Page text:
Shortly after New Years Harvey started complaining that his tooth hurt. I gave him two days to make sure it wasn't just a canker-sore, but when it still hurt him after the weekend (so badly that he didn't even finish dessert!!!) I scheduled a visit for the dentist. And because our local Mass-Health-accepting dentist is kind of rude with kids (no prize bucket, seriously?) I told Harvey I would buy him a lego for his trouble.
What kind of a lego? he immediately started asking. Would it be a guy AND a vehicle? Or just, like, a guy? How big of a box are we talking?
"Tell you what," I said, acting all homeschool-y. "I'll give you ten dollars and you can pick our your own lego."
This, I thought, would be a good way to teach him the value of a dollar.
"I'll need you to sew me a wallet then," he said. "So I have somewhere to put my money until we get to the store."
This boy. Weaseling his way into a custom-made present in addition to a plastic toy. Be still my sewing heart.
Since the receptionist on the phone was encouraging, I thought we would make a quick trip to the dentist, get a filling, and round out the day with a new lego in the $7.50 range. To my horror, however, the dentist took one look in Harvey's mouth and started filling out an appointment referral card.
"I'm giving you the number of an oral surgeon," she said. "When there's so much work to do and so many teeth affected, they usually put kids under general anestesia, and we don't do that here."
Okay, hold the phone.
"When the cavity has broken through the top of the tooth," she said "it's already pretty bad. I don't know whether the nerve is affected, or whether there are cavities between the two teeth. And the molar on the other side also has gray spots..."
I drove home in a bit of a parenting fog. What had I dont wrong? How could I have let my kid's teeth rot away to nothing?
Harvey, however, was unfazed. "Can I have my ten dollars now?" he asked.
Well, of course, yes, you can put it in your wallet.
Two days later we packed ourselves into the car for the pediatric oral surgeon. Harvey had yet to have something painful done to him, so he was practically giddy. "I think you should bring your wallet so I can have my ten dollars when we get there!" he exclaimed.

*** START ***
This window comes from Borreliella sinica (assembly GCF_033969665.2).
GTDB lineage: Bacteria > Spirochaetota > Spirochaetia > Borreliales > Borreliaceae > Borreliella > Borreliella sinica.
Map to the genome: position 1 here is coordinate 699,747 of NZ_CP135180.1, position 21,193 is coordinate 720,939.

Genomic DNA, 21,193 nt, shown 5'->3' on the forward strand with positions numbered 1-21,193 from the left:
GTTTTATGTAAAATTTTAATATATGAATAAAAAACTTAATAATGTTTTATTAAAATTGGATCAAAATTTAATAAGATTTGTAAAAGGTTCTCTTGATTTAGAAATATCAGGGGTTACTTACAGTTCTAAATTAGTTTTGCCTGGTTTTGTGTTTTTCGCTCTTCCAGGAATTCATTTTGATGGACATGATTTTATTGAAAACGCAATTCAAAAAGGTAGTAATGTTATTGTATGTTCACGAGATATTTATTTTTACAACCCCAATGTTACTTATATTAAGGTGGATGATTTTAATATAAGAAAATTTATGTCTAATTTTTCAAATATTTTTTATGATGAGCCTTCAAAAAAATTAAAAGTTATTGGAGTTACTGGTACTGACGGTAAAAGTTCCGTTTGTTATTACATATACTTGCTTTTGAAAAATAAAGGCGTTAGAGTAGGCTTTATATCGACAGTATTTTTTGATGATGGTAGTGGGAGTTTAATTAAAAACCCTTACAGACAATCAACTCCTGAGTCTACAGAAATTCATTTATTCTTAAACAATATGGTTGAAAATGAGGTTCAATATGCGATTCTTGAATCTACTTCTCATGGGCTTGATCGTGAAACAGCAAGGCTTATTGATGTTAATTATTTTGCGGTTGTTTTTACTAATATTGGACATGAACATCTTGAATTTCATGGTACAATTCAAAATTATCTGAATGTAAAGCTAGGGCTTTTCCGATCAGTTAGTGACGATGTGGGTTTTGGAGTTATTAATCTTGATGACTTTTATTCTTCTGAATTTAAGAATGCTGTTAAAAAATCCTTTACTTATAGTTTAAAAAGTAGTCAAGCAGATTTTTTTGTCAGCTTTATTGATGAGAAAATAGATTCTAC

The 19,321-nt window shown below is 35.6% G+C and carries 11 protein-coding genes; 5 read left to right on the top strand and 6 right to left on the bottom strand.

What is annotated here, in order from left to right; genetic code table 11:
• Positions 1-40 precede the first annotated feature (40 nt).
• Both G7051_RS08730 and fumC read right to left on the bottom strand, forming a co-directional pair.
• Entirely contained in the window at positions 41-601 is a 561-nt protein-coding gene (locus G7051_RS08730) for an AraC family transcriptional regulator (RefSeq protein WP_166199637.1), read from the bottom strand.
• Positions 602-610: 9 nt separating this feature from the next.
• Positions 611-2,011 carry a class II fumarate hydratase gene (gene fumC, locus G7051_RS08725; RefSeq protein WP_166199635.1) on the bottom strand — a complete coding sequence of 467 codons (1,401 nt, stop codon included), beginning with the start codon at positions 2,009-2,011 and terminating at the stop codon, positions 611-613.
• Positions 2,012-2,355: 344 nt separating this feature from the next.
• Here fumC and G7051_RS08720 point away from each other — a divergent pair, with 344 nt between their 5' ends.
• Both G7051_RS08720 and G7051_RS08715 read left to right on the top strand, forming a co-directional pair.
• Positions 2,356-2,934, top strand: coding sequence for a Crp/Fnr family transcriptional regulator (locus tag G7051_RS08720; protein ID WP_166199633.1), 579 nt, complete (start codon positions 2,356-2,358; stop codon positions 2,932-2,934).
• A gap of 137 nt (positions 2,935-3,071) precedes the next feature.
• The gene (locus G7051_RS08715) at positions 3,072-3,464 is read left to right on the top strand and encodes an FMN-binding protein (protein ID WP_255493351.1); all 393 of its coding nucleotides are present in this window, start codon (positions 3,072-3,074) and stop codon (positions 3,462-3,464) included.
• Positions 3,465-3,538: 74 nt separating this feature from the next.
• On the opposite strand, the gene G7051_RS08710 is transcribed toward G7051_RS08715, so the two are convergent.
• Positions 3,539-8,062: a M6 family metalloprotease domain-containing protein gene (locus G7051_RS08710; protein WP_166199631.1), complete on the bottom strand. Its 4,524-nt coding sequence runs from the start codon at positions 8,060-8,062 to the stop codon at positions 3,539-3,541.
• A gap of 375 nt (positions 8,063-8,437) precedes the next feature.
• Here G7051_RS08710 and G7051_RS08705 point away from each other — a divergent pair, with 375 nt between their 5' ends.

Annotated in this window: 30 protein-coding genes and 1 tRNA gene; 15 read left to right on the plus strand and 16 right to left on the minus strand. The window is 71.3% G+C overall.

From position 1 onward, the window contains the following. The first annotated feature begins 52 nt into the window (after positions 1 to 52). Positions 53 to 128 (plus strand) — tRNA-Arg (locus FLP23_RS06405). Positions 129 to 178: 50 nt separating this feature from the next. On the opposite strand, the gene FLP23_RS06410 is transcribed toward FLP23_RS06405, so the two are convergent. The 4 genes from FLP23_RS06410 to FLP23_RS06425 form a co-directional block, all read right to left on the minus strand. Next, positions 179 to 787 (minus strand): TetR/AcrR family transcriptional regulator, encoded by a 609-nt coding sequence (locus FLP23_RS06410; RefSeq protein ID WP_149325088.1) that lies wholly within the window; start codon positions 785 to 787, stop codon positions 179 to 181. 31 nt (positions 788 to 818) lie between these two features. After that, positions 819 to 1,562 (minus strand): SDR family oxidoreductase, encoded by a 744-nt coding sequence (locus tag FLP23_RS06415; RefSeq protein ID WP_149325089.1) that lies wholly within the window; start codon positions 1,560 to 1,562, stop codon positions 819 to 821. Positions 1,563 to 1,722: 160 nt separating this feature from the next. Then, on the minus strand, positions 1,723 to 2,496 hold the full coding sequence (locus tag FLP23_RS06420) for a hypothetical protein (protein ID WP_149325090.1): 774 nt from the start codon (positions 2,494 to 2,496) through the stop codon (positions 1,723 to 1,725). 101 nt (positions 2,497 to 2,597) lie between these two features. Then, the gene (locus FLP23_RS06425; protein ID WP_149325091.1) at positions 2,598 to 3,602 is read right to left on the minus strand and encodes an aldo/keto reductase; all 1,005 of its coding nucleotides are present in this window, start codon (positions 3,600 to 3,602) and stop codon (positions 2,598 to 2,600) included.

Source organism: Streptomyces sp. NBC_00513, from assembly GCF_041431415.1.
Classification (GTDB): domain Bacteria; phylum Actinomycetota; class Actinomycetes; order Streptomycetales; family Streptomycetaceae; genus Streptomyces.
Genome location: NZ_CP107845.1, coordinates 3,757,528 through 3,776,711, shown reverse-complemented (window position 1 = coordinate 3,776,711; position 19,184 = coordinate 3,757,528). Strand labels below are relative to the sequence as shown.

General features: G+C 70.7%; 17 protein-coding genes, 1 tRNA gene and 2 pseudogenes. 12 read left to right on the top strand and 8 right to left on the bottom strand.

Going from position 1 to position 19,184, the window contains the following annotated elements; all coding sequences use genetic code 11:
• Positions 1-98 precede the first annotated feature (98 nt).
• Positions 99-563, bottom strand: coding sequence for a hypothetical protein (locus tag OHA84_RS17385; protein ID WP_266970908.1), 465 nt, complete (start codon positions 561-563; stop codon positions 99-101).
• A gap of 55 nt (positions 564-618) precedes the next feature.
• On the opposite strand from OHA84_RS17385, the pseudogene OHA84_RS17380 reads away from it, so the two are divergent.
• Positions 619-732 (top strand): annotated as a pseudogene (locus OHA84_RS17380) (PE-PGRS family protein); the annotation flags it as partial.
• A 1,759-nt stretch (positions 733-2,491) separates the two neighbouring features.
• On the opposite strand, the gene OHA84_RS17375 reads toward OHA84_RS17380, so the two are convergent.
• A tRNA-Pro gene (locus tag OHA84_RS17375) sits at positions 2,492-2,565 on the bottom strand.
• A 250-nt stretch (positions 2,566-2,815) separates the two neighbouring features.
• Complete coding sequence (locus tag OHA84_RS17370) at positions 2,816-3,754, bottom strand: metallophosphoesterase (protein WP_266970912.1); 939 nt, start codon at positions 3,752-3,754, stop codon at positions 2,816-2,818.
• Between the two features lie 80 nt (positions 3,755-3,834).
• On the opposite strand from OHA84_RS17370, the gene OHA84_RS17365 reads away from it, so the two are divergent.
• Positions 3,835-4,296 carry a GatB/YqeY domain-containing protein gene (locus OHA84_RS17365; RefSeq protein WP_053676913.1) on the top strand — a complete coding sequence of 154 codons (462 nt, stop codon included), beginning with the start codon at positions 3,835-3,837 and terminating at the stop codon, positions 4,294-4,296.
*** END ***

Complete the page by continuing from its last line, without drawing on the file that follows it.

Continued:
If you're keeping a running total of the bribes, that's $20 and we're still only in the consultation phase.
The new dentist looked in Harvey's mouth for about 30 seconds before pronouncing his verdict.
"I see at least 8 cavities in the back two teeth. I'll need to take x-rays, fill all the cavities, and put a cap on each tooth. Typically for a child his age we do this under anesthesia. I'm going on a trip in April, an I wonder if we could get him in before I leave..."
Before April? But my child can't eat carrots! Isn't there anything you could do for him sooner?
"Well, we could try doing the work with laughing-gas. It'd be a little at a time. Over multiple visits."
That's okay. At $10 a pop I think Harvey would be JUST FINE with multiple visits.
So that's where we are, going for our first round of dental work on Thursday in the hopes that Harvey's newfound love of money will keep him from freaking out when a dental drill enters his mouth. We'll see how it goes, while filling our O.R. forms in the background and crossing our fingers regarding insurance.
Meanwhile, Harvey went to the toy store today for his first foray into financial independence. He chose a small lego set featuring a bank robber running from a police motorcycle. And if that's wasn't symbolic enough, he explained his choice thusly:
"This way I'll even have lego money!"